How Independent Consultant Rates and Retainer Fees Work

Sep 09, 2022

Table of contents

Introduction

One of the biggest challenges independent consultants face is pricing their consulting services. I hear these common questions:

  • What should I charge for my consulting services?
  • How do I figure out my consulting fees?
  • How can I avoid losing this consulting engagement because of price?
  • Am I undercharging for my consulting services?
  • How can I stop charging based on my time, and trading my time for money?
  • How can I charge for my consulting services as a fixed fee without taking on so much risk?
  • How do I price my services based on value?
  • How can I transition from rate-based work into value-based pricing?
  • How can I make retainers work?

Questions about consulting fees are virtually endless.

If not done well, pricing can be lead to the dreaded feast or famine cycle, income plateaus, and burnout in your independent consulting business.

In today’s article, I’m sharing the comprehensive playbook with you on how independent consulting rates and retainers work.

What are typical consulting fees?

Typical consulting fees vary wildly. I’ve seen independent consulting fees range from $85 per hour (that consultant was undercharging by at least 3x) up to $10Ms in consulting fees. The range is significant and based on the nature of the work, the client’s goals and expectations, and the consultant’s experience with selling and delivery.

How do I structure my fees as an independent consultant?

To structure your fees as an independent consultant, you’ll want to triangulate on two things:

  • The value your consulting client places on the outcomes, benefits, and impacts you deliver to them (even if you’re not using “value-based-pricing” per se) and
  • Your business goals

If you deliver the same type of service repeatedly, set a consulting fee pricing matrix.

Otherwise, if the type of consulting services you deliver varies, establish your fee structure on a case-by-case basis.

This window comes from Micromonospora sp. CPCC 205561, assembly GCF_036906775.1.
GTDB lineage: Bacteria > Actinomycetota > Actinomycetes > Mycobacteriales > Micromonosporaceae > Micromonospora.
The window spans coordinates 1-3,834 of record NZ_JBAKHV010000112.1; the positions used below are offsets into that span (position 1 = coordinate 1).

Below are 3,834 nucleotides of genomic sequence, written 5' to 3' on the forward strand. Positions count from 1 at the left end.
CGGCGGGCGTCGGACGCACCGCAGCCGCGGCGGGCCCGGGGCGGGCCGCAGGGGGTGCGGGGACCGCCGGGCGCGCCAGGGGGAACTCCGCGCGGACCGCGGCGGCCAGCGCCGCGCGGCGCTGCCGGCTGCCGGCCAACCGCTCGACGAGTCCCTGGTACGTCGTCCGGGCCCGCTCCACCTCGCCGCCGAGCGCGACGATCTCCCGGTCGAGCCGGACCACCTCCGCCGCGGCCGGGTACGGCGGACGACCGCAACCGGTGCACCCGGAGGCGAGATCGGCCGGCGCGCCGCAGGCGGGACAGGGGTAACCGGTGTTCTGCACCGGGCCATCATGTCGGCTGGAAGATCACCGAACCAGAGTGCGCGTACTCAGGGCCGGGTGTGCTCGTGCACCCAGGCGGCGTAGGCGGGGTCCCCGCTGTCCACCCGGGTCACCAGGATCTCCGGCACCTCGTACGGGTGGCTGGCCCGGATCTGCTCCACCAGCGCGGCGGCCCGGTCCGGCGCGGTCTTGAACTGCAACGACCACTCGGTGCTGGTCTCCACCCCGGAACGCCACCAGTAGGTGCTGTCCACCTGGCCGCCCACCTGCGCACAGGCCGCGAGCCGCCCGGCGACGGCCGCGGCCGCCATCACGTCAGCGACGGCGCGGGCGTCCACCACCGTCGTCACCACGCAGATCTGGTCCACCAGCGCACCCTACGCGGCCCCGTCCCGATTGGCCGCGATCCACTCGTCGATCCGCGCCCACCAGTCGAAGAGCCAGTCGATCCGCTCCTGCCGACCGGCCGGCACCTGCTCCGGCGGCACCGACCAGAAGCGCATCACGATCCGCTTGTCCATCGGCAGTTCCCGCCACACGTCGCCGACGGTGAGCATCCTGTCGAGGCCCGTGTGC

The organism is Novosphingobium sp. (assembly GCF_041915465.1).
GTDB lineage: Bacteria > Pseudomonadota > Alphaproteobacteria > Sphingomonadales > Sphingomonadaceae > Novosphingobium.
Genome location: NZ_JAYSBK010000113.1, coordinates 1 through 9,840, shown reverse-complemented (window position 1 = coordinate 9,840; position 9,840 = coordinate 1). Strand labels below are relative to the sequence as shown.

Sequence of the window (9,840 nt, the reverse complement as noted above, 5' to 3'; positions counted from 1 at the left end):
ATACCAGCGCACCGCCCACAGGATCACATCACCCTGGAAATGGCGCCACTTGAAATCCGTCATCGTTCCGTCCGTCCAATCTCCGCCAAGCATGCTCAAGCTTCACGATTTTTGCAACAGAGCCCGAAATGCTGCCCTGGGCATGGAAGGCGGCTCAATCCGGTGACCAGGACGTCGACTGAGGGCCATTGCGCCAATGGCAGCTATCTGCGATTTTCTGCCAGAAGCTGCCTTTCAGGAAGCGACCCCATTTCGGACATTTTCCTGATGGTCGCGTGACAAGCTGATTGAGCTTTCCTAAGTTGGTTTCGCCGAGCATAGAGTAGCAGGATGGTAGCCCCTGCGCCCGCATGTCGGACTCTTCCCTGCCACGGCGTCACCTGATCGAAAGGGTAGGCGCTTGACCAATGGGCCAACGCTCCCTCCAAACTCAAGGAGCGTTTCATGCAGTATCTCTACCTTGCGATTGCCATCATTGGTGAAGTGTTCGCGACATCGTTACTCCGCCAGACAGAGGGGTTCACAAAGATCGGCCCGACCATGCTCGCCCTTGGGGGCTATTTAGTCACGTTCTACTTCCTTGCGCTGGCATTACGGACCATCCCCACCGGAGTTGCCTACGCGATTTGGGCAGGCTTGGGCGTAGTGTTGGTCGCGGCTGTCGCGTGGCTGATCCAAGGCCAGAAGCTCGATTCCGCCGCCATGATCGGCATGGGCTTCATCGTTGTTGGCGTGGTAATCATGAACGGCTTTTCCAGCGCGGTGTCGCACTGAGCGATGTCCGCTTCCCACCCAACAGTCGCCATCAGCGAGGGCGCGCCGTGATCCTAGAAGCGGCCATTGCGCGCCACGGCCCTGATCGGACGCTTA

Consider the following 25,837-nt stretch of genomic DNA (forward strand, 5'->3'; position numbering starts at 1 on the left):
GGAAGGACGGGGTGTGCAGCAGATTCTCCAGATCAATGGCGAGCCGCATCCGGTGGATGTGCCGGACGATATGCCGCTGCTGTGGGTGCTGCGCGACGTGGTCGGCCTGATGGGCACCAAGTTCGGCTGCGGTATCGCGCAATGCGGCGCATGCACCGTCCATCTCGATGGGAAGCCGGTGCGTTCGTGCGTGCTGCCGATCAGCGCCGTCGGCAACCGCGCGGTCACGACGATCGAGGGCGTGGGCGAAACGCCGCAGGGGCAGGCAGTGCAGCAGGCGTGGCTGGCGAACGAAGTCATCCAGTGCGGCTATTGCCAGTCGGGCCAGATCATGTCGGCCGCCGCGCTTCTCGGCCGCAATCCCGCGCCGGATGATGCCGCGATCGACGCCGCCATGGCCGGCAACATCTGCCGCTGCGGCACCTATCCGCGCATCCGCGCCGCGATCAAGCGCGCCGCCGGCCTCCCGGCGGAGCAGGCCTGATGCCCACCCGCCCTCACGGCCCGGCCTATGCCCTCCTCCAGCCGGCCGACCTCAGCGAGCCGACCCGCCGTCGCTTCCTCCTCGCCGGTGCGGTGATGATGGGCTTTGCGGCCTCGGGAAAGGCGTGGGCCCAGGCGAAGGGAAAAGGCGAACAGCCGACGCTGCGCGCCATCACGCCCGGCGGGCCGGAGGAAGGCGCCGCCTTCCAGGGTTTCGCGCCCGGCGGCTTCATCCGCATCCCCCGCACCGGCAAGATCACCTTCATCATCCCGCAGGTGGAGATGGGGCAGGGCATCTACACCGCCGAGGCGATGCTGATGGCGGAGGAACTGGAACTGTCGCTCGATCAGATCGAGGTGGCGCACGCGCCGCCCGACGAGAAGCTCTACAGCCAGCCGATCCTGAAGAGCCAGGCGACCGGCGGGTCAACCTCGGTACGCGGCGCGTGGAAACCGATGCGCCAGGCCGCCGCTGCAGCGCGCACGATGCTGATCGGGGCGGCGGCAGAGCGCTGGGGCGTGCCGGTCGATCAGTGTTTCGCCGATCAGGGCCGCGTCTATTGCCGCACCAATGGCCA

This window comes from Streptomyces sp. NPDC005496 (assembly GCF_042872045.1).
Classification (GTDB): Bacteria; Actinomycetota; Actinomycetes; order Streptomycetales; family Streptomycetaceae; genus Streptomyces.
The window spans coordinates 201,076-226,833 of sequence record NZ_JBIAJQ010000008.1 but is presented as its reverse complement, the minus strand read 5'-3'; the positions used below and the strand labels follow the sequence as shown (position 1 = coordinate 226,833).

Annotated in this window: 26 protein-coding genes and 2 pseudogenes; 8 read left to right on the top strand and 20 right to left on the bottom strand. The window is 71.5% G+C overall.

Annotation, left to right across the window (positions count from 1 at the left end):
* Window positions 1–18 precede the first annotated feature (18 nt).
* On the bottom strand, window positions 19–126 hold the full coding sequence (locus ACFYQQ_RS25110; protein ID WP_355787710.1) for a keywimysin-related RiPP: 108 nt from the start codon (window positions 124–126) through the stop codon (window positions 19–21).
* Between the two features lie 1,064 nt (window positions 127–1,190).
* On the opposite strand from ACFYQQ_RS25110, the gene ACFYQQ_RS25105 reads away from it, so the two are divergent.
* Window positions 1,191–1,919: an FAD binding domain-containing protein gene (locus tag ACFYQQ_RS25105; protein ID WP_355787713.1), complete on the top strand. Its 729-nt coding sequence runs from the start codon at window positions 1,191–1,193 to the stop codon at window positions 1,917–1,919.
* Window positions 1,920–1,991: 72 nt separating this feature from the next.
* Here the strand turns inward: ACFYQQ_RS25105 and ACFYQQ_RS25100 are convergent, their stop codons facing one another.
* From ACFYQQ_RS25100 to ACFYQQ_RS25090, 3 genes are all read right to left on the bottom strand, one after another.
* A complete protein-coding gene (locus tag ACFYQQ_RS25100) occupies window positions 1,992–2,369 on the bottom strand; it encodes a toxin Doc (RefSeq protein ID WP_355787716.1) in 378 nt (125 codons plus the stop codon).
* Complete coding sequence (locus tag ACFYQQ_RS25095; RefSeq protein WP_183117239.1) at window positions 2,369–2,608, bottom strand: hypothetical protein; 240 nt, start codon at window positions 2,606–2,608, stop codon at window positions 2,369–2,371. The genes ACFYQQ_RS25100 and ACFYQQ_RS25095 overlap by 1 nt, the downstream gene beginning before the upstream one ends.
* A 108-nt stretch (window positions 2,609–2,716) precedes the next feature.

How do I determine my consulting rate as an independent consultant?

To determine your fees, consider the 6 factors listed below that can influence your independent consulting fees. But, be careful making assumptions based on these.

I frequently hear from independent consultants that they think their “potential clients will have a challenge paying “high” fees”. Or, that the independent consultant is certain there’s an “industry standard rate their clients are willing to pay.”

When we dig in, we realize this isn’t a fact that their clients don’t have money or that there’s a standard.

Instead, we find the independent consultant (1) hasn’t gained a true understanding of the qualitative and quantitative impacts of the proposed engagement, and (2) the consultant isn’t clear and confident about the value they’re delivering.

You have to sell yourself first before you can sell to your client.

The 6 factors that influence your independent consultant fee

1. Type of clients

The first factor that influences your independent consultant fee structure is the type of client you’re targeting.

Do the clients you’re targeting for your consulting services have money to pay for your services?

For example, are your clients typically start-ups that (truly) have little funding? If you want to work with these types of clients, you would typically structure your fees with a heavier success-based component (e.g. more equity in the start-up).

2. Location of assignment

Post-COVID, the location of the assignment doesn’t need to factor into your independent consulting fee structure.

You charge for the outcome of the work you’re doing, which typically doesn’t have anything to do with where you’re doing the work.

With that said, you may include travel days for specific workshops, strategy sessions, user interviews, assessments, process monitoring, etc.

3. Industry

The industry can be a factor in your consulting fees, but it doesn’t have to be.

I’ve seen early-stage start-ups pay premium consulting fees.
I’ve seen non-profits pay premium consulting fees.
I’ve seen governmental agencies find ways around their typical procurement processes and pay premium consulting fees.

4. Experience and expertise

When you’re setting your independent consulting fee structure, ask yourself:

  • What is your expert recommendation for them: What’s the best pricing mechanism for the client to achieve their desired results (e.g. retainer vs. fixed fee vs. value-based model)?
  • What’s best for you and your business: How do you want to deliver the work to your clients? What creates the biggest impact for your clients with the least amount of time spent on your side and with the most profit?

5. Nature and duration of the assignment

The nature and duration of an assignment can influence an independent consultant’s rate model, e.g., hourly/day/project-based pricing…

When you’re determining your independent consulting fee structure, here are several questions to ask yourself:

  • How can you quantify the impact of the project to this client?
  • How will you and the client measure the results of your work together?
  • How long do you anticipate the work will take? Do you want to work on projects of that nature, duration-wise?